The Consulate General in New York hosted in June 23,2011 Prof. Miroslav Barta, PhD., Czech Institute of Egyptology, who gave a lecture on the origin of the Ancient Egyptian Civilization.
24.06.2011 / 20:45
The origins of ancient Egyptian civilisation have been attracting the attention of archaeologist ever since the beginnings of Egyptology more than 200 years ago. This lecture will present a new and original interpretation of the rock art in Egyptian Western Desert which is of a key importance for our understanding of the roots of ancient Egyptian civilisation. Indeed, her very origins can be most likely dated to the 6th millennium B.C. In this time and the centuries to follow the paintings in the Cave of the Swimmers known from a blockbuster English Patient and in the Cave of Beasts discovered only few years ago were created. These caves are located in a distant and hardly accessible part of Egypt, on the border of Egypt, Libya and Sudan.
The rock-art preserved in these caves features several unique motifs that will become cornerstone of ancient Egyptian iconography and mythology. Among them may be named the motif of the sky goddess and the earth god, prototypic representation of an ancient chieftain in the much later pharaonic guise or the concept of cave creatures protecting the entrance to the Netherworld.
During the Fifth and Fourth millennia B.C. the vast areas of Western Desert suffered from a major depredation of climate that most likely led to a gradual evacuation of the region and instigated appearance of permanent settlements in the Nile valley which led to genesis of ancient Egyptian culture. The lecture will present a theory according to which at least some parts of the rock art in the Western Desert was created by an ancient mind that later on contributed to the intellectual emergence of ancient Egyptian civilisation in the Nil.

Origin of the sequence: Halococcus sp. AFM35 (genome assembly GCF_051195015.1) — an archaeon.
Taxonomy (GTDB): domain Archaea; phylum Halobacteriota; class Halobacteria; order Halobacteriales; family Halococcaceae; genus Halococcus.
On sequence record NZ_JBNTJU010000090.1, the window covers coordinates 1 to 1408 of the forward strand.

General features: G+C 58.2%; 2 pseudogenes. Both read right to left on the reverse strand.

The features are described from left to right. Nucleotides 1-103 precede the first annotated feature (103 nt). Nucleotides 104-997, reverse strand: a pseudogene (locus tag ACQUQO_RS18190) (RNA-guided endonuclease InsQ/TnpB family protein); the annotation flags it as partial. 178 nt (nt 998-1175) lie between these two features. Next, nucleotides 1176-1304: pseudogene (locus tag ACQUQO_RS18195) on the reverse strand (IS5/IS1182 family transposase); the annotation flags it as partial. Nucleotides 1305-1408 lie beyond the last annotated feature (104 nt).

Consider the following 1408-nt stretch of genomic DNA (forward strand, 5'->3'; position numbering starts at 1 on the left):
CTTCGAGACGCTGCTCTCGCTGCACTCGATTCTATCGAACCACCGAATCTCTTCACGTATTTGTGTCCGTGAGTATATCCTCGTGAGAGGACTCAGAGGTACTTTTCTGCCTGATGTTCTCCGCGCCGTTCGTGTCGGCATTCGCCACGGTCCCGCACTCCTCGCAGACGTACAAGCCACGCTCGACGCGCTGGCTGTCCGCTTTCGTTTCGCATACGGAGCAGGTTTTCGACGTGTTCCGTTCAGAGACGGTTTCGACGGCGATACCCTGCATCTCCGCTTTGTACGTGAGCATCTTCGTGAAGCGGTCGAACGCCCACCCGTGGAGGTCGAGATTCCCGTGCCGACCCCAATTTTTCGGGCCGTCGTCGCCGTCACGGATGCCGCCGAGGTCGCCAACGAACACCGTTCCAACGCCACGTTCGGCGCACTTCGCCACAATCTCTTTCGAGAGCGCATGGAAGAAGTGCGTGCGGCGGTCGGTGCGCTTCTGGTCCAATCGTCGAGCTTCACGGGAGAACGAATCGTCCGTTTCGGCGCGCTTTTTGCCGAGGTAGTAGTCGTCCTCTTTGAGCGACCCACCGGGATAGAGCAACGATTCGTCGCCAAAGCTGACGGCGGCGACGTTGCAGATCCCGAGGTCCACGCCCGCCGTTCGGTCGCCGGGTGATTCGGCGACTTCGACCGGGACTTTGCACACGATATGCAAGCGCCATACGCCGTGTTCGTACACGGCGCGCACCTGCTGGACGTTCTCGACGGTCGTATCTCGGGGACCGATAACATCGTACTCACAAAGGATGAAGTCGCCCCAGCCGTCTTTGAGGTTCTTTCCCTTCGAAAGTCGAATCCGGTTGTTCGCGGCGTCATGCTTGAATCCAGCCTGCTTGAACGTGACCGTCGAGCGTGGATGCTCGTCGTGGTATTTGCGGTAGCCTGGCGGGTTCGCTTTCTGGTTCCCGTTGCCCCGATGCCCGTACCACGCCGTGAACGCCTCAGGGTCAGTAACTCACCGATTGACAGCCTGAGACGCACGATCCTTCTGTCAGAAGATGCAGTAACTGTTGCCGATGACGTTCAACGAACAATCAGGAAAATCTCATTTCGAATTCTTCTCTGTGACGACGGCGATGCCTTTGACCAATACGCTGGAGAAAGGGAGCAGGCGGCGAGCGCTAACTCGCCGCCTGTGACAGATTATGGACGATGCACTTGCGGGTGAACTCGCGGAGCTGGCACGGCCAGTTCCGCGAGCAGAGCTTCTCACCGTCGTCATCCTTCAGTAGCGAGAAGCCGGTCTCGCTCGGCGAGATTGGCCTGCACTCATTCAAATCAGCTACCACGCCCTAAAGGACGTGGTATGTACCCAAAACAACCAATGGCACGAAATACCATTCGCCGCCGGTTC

Miroslav Bárta graduated from Egyptology and Prehistoric and Early Historic Archaeology at Charles University in Prague. Ph.D. studies in Prague and Hamburg. In 2002 habilitation in Egyptology and since 2009 professor of Egyptology. Main fields of research: archeology and history of the third and second millenia B.C., landscape archeology in antiquity, rise and fall of complex societies, interdisciplinary research, archaeological background of the Old Testament. Since 1991 excavating in Egypt, 2003-2008 research of the Western Desert, since 2009 working also in Sudan. In 2002 led the first detailed satelite mapping of the pyramid fields of Abusir, Saqqara and Dahshur. 2003-2004 teaching at UPenn, Philadelphia, PA. Since 2010 head of the Czech archaeological concession at Abusir.